Grateful to the emperor for this vindication, Li fought with increased valor and determination. After winning several victories over Ts'ai Ch'ien, he returned to Chekiang, in the middle of 1807, to attend to his duties as head of the provincial military administration. But in due time he was reprimanded by the emperor for relaxing the campaign against the pirates. Furious at this accusation Li at once sailed out of port and on January 11, 1808 overtook Ts'ai Ch'ien off the coast of Kwangtung. His ships were smaller, but greatly exceeded those of the pirate in number. During a fierce attack on Ts'ai's flagship Li was wounded in the neck by gunshot and died the following day. Ts'ai managed once more to escape.

When Emperor Jên-tsung received the report of Li's death he wrote that he was so shocked that he trembled, and so grieved that he could not keep from weeping. Li was given posthumously the hereditary rank of a third class earl with the designation, Chuang-lieh, and the name, Chung-i 忠毅. A special temple to his honor was erected in his native city, and his name was entered in the Temple of the Zealots of the Dynasty in Peking.

After Li's death the task of suppressing the pirates was entrusted to his former lieutenants, Wang Tê-lu 王得祿 (T. 百道, H. 玉峯, posthumous name 果敏, 1771–1842), Ch'iu Liang-kung 邱良功 (T. 玉韞, H. 琢齋, posthumous name 剛勇, 1769–1817), and Hsü Sung-nien 許松年 (T. 蓉巂, 1767–1827). Early in 1809 Hsü defeated Chu Fên off the Kwangtung coast and a month later that pirate died of wounds. For this exploit Hsu was given the minor hereditary rank of Yün-ch'i-yü. Late in the same year Juan Yüan (who had returned to Chekiang as governor) conceived a new plan for attacking Ts'ai Ch'ien's large flagship. He suggested that the smaller government boats deal only with the auxiliary pirate ships, leaving Ts'ai's flagship to the larger vessels. Following these instructions Wang, in command of the Fukien fleet, and Ch'iu in command of the Chekiang fleet, combined their forces for a determined attack. In September 1809, in a battle off the Chekiang coast near T'ai-chou, they succeeded in crushing the pirate. Separated from the rest of his fleet, Ts'ai fought valiantly in his flagship for two days and managed to sink several government vessels. But on September 27 his ship was finally sunk and he was drowned. For this victory Wang was created a viscount and Ch'iu a baron.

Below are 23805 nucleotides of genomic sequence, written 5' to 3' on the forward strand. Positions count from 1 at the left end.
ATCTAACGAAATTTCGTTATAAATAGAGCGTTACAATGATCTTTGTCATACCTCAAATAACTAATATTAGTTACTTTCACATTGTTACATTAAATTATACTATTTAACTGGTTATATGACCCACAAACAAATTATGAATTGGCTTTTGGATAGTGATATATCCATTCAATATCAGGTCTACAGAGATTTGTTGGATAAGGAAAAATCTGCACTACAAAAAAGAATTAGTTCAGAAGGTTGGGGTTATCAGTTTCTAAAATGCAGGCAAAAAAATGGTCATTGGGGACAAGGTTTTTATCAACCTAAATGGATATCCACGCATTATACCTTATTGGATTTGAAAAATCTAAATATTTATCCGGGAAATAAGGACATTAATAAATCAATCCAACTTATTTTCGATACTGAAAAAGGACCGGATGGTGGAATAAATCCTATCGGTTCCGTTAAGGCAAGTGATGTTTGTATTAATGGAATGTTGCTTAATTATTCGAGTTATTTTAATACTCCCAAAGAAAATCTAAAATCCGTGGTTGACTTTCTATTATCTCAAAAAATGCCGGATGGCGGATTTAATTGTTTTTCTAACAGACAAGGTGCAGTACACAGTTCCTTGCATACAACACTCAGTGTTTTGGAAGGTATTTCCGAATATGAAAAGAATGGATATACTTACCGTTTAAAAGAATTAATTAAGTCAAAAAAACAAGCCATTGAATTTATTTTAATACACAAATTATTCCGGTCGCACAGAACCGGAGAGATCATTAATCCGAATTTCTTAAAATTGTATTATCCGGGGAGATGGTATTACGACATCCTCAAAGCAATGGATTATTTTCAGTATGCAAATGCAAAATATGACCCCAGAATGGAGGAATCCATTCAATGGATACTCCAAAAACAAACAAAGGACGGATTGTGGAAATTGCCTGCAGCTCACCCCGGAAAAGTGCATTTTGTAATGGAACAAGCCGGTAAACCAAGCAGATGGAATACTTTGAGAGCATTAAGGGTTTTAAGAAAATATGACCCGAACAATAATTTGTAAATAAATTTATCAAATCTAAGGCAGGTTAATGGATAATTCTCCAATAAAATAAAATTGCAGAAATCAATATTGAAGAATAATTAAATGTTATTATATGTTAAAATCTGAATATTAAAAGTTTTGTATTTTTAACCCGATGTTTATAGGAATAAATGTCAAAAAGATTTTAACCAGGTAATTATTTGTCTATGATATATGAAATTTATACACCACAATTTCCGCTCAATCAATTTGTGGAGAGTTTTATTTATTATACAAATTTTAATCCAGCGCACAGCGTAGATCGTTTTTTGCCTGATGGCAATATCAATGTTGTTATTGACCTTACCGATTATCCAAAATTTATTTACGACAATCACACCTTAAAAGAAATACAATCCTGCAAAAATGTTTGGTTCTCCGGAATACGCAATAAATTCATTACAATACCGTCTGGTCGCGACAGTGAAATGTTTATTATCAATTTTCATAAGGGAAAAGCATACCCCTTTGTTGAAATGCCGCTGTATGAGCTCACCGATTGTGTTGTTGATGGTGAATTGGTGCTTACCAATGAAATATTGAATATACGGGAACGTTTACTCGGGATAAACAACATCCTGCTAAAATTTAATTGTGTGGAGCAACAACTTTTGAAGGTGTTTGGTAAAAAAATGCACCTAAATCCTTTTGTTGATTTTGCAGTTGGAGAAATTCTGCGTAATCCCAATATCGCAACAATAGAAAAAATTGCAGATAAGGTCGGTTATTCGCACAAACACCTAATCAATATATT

Li Ch'ang-kêng left no male heir, but his adopted son, Li T'ing-yü 李廷鈺 (T. 潤堂, H. 鶴樵, 1792–1861), inherited the earldom. Li Ch'ang-kêng is said to have written on military tactics and to have been an able poet. Of the naval heroes of the Ch'ing period, he ranks with Shih Lang [q. v.], especially as a commander and a strategist. Although when he took his chin-shih degree it was not required of him to be competent in naval matters, he decided to travel north by the sea route in order to acquire more nautical information. His lieutenants, Wang and Ch'iu, were like him natives of T'ung-an, as was also Ts'ai Ch'ien, the pirate.

[1/356/1a; 2/31/11b; 3/369/5a; T'ung-an hsien-chih (1929); Lo Shih-lin [q. v.], Lei-t'ang-an-chu ti-tzŭ-chi; Wei Yüan [q. v.], Shêng-wu chi 8/36a; 3/187/19a; 3/192/47a; 3/303/40a; 3/308/42a; 3/314/4a.]

Fang Chao-ying